The art critic Paul Westheim called the Berlin of the 1920s “Europe’s most objective capital”, describing a dominant mood of the times. In art too, a sober style developed after the First World War, and it soon came to be known as New Objectivity [Neue Sachlichkeit].
The artists who adopted it had chosen to observe the visible world, focusing on everyday, unspectacular subjects. Still life, (urban) landscapes and portraits topped the artistic agenda for New Objectivity. In Berlin, its adherents also produced studies of local milieus. Their social critique was explicit. The people and objects in these paintings and drawings are isolated by the distance between them. The compositions are clearly structured, and depictions are detailed. But New Objectivity did not simply reproduce the world of the 1920s. Space and proportions are often distorted, and colours rarely match their real-life motif. Besides, the background is often symbolically encoded. New Objectivity, then, was only objective on the surface. The mellow mood of artists like Otto Dix, George Grosz, Jeanne Mammen and Christian Schad reflected the alienation and crisis in modern society.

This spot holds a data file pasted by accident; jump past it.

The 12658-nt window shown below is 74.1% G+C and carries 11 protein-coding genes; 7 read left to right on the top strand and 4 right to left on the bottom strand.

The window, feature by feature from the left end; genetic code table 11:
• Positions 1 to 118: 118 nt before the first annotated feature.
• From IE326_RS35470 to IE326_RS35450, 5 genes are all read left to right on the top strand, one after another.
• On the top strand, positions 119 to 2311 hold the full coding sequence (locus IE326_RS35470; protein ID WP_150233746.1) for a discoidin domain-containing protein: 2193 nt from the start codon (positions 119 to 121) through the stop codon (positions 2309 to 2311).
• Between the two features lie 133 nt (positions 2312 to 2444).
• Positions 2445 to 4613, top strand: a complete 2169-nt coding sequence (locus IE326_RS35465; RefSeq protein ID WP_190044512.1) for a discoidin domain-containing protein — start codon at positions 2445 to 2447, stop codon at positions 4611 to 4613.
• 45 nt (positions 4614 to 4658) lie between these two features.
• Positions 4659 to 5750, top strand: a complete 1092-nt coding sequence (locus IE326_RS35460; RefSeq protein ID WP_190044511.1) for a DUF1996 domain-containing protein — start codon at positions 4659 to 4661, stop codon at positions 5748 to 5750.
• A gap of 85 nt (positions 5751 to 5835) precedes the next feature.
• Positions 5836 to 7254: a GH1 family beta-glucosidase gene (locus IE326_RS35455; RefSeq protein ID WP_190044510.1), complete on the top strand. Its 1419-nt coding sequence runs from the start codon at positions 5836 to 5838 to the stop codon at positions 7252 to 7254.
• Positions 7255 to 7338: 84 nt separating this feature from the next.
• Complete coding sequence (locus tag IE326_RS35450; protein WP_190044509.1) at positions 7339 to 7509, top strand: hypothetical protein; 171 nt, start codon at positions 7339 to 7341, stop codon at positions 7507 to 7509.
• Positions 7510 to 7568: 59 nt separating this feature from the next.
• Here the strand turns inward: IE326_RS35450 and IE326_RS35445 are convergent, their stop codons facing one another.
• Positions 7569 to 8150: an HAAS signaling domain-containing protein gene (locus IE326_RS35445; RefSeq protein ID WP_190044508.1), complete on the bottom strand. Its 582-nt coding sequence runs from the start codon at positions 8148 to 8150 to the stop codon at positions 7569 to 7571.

New Objectivity also inspired a sober, neutral idiom in photography. While New Vision [Neues Sehen] reinvented the world in artistic ways, the pictures of New Objectivity testify to a respect for reality. The technical potential of the medium was exploited to highlight the simplicity and beauty of things. A flourishing trade in illustrated magazines in the 1920s boosted demand for fashion and commercial photography, while photojournalism was refined by photographers like Erich Salomon into an independent, highly popular genre.